Choosing what to do next: 5 questions to ask yourself

Posted: 25 August 2016 at 7:25 am | Author: Alison German

For those with everything figured out; GCSE results day can come and go with very little thought. You have your results and are heading to Sixth Form or College? Great! For those that don’t, it’s a different story. You have your results, but are still completely lost as to what you’re going to do now? That doesn’t feel so great, but you’re not alone; now is the time to brainstorm and really think about what your options are. Before making a decision, ask yourself these five questions…

What are my strengths?

Doing something that you’re good at can help you secure long term job satisfaction. Think about what you excelled at in school; or the sorts of tasks that you find really easy that others may struggle with. Are you a great communicator that always held the team together during group activities at school? Are you good with numbers and at you’re best when tackling a new problem in maths class? Perhaps you’re really organised and enjoy planning days out and parties with your friends? Whatever your skills, there are careers out there that match them perfectly.

What do I enjoy?

“Choose a job you love, and you will never have to work a day in your life.” – Anonymous
Now that you’ve identified what your skills and strengths are; you should think about the things that you enjoy doing, and how you might combine the two. What do you enjoy at school and what are your favourite hobbies? This can be a difficult question, because at first glance what you like to do in your free time may not seem to translate into a viable career path. Can your love of Doritos, TV and video games really help you make a decision about where you want to be in the future? You may not think so; but video game enthusiasts could make great game writers, programmers, designers, producers or testers with the right training, qualifications and experience! Think about what you love to do, and what sort of jobs would incorporate that. At CAW Business school, for instance, we offer apprenticeships in customer service, so if you’re a great communicator and love to help people, you might combine the two by pursuing work-based training within a customer service environment, perhaps aiming to progress into a senior managerial position over time.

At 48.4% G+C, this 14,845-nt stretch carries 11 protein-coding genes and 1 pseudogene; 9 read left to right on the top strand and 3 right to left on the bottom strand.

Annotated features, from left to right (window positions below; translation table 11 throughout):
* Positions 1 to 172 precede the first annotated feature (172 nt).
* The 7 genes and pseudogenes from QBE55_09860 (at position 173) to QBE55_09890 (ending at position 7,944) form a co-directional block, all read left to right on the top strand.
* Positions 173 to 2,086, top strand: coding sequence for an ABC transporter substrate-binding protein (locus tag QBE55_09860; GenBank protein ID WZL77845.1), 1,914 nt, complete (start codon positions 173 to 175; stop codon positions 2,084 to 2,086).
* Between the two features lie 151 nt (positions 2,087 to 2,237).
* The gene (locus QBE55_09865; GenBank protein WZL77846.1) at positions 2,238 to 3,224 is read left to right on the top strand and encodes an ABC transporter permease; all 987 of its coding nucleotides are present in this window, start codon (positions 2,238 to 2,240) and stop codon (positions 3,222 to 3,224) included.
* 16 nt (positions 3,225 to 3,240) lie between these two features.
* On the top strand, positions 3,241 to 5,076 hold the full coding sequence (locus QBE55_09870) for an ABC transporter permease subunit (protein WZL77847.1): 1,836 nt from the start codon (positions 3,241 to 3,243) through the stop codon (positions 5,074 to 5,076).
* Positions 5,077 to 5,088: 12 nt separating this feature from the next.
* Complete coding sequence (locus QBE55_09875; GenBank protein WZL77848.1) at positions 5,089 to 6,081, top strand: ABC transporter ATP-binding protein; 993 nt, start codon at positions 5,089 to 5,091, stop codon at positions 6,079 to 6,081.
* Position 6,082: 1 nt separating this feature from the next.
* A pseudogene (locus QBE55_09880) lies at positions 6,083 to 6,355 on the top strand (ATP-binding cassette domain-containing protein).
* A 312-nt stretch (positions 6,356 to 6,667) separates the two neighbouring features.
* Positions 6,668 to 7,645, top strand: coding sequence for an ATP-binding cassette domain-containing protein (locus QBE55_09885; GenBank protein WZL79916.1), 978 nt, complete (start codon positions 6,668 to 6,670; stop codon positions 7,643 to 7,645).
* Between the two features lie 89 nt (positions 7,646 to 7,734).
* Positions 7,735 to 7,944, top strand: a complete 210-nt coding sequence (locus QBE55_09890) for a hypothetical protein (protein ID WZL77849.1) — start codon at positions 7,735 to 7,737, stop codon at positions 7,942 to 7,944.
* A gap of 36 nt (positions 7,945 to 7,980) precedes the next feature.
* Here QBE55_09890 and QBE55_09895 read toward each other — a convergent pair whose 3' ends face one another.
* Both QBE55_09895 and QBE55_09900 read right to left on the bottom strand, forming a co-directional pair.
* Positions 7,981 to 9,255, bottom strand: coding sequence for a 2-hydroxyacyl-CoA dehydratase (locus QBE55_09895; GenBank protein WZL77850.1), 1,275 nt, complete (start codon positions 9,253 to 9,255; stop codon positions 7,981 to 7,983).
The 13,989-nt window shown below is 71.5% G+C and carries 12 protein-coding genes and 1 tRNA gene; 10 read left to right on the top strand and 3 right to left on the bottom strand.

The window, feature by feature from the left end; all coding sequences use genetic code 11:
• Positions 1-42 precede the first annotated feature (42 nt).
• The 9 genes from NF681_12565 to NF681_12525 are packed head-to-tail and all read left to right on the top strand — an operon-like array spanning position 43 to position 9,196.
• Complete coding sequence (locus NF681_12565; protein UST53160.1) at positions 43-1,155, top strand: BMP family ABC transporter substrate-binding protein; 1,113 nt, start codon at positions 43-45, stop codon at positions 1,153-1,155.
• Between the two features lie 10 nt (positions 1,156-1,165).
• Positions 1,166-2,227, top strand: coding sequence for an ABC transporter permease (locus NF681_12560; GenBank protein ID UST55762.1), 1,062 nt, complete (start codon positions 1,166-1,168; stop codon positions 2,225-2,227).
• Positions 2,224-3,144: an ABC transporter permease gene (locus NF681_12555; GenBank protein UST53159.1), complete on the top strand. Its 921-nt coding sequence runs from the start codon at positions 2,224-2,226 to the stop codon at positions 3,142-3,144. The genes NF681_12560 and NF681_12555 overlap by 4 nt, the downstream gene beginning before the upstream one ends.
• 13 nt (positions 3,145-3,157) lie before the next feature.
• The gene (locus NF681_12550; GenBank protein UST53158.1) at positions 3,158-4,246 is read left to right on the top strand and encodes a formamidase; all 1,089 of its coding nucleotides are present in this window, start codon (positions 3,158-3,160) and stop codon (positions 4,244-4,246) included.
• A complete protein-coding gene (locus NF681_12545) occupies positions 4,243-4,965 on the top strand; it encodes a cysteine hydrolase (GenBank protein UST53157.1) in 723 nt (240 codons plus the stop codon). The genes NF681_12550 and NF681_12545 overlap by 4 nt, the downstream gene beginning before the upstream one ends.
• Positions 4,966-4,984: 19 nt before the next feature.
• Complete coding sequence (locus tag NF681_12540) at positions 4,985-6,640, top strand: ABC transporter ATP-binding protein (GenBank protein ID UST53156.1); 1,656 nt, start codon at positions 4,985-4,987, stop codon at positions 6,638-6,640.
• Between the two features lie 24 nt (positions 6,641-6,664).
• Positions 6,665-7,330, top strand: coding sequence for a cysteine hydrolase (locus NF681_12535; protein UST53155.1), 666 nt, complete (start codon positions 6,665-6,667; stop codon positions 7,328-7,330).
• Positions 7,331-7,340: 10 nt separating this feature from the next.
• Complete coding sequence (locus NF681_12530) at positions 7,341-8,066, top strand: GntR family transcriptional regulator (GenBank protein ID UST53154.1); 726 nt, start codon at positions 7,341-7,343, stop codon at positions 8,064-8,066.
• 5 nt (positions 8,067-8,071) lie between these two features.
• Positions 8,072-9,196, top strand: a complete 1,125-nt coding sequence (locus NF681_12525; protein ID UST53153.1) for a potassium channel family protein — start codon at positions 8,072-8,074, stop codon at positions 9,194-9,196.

What do I value?

This question is about considering what kind of environment would suit different working values. For example if you value being out and about in the outdoors, you might resent being in an office environment full time, whereas others may find comfort in the routine and security that comes with being in an office. Night owls may wish to pursue jobs that allow them to work flexibly. People that prefer to work independently and with small teams are likely to choose different types of work to people that thrive when working in large teams and meeting a variety of new people. Would you prefer a busy, noisy workplace, or do you work best in a quiet environment? Considering what kind of environment you would thrive in is just as important as choosing the correct career path; and will help you to progress professionally once you’ve found your ideal job.